Monday, January 4, 2010

Old photograph of Quincy Center shows snowy weather not constant problem

Article by Beak Wilder / Photos courtesy of the World Wide Web

An old photograph found in the basement level of the former Quincy Records & Tapes shows that snowy weather is not constant in the Granite City, giving many residents a new breath of hope for better times to come.

The photograph was found during a tryout for MTV's upcoming Let's See Who Can Dig the Deepest Hole reality show, where contestants literally do nothing but compete to see who can dig the deepest hole.

The reality show is expected to last no less than seventeen seasons, and is already being hailed as "one of the most thought-provoking shows MTV has had in years" by critics all over the globe.

"It's great to know that this snow won't last forever," said Jaime "The Scallion Stallion" Curbkick, a session musician from the mean streets of West Quincy, last in the media's eye after drinking a record-breaking sixteen Coronas while waiting for his meal at the Clam Box. "I thought I remembered Quincy being warmer at times, but I wasn't completely sure. It's pictures like this that really make you remember that it wasn't all just in your head."

Curbkick then abruptly ended the interview, as he received a cryptic text message from his basement apartment tenant, Yosemite Domingo-Octavius, an unemployed feline who has been milking the system for the past twelve years.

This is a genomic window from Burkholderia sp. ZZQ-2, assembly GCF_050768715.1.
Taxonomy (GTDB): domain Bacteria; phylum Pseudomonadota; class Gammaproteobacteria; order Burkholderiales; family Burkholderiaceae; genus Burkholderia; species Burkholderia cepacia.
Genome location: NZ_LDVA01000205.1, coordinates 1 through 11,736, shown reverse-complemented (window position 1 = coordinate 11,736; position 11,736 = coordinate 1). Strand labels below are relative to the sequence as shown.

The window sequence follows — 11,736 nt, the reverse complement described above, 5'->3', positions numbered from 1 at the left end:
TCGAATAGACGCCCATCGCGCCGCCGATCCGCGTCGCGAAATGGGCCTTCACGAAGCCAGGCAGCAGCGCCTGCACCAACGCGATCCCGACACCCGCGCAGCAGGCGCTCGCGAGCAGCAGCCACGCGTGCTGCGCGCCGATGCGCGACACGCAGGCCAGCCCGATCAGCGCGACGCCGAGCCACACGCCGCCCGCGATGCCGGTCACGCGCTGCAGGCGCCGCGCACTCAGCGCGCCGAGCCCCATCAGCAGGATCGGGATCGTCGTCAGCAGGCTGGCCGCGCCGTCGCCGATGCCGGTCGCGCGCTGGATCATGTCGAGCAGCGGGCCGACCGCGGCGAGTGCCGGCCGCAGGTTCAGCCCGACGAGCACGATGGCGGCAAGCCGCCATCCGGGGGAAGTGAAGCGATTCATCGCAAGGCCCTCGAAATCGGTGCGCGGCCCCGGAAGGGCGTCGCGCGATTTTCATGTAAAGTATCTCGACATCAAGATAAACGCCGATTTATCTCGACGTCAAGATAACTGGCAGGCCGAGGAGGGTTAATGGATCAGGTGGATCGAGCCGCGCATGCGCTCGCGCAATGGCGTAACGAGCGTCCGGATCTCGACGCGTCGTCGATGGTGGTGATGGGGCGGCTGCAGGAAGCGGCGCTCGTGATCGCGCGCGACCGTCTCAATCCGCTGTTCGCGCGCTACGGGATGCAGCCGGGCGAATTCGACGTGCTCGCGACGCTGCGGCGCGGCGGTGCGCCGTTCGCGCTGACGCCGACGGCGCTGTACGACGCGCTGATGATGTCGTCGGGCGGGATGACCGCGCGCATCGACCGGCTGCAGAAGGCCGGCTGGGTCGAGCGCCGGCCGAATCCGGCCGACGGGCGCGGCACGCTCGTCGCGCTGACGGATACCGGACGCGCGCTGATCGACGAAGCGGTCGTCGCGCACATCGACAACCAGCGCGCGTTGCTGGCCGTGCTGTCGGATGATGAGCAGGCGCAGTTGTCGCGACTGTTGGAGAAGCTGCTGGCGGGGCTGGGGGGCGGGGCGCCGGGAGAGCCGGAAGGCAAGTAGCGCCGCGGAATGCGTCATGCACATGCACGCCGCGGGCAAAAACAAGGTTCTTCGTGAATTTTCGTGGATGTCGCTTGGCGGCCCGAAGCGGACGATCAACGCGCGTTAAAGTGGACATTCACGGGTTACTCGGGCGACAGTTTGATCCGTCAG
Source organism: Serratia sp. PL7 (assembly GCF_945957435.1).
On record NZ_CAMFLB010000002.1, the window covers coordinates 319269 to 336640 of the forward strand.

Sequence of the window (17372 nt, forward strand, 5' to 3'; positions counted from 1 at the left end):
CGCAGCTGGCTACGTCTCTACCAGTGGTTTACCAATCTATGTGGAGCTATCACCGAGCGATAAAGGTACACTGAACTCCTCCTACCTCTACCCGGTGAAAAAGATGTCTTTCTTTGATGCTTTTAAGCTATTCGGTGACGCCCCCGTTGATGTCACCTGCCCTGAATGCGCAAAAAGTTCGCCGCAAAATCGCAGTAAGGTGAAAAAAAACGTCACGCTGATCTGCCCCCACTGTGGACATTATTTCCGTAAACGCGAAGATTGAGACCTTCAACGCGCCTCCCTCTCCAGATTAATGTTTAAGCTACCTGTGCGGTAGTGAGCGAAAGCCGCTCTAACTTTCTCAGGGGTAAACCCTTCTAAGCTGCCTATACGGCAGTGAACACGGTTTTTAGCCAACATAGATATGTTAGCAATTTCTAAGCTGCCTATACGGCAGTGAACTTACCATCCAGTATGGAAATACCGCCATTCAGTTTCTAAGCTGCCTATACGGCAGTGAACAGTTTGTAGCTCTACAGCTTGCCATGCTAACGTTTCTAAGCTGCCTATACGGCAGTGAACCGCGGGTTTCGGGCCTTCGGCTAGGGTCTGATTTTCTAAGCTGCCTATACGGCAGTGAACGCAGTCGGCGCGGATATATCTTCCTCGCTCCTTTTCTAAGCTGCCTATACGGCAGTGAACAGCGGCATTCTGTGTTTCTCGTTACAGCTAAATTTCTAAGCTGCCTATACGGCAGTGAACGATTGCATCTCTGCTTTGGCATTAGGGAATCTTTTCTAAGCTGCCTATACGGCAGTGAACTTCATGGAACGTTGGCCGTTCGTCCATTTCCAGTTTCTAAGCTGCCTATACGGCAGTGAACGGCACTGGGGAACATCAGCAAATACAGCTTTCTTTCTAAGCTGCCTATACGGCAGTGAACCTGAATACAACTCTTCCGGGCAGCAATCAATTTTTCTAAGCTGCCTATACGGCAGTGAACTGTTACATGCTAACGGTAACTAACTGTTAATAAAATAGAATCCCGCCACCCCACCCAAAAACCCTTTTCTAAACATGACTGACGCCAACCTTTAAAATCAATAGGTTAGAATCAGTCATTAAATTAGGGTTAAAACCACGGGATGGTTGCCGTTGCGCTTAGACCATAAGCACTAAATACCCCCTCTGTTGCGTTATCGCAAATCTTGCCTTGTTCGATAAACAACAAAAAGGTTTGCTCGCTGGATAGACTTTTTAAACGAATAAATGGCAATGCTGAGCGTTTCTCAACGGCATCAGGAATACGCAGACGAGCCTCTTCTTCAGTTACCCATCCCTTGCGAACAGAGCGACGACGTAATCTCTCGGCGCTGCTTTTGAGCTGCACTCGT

Yosemite Domingo-Octavius, doing what he does best...struggling to stay awake.

There is no word yet on what the exact context of Domingo-Octavius' text message was, although it is most likely due to a recent fear of running out of food, as November's Eggo shortage was said to have nearly driven the cat insane.

"It's a good thing they found that photograph," remarked Paul McGranite, a wealthy investor from North Quincy. "People in this city do far too many drugs to remember a few months back. This past summer is nothing but a fading memory to most of these people, if that. We really proved something here with this picture. Pictures are the best form of proof for anything. They can't be altered, they can't be doctored, and everything you see in them is exactly as it happened. This snow will melt away, eventually. I truly believe that now."

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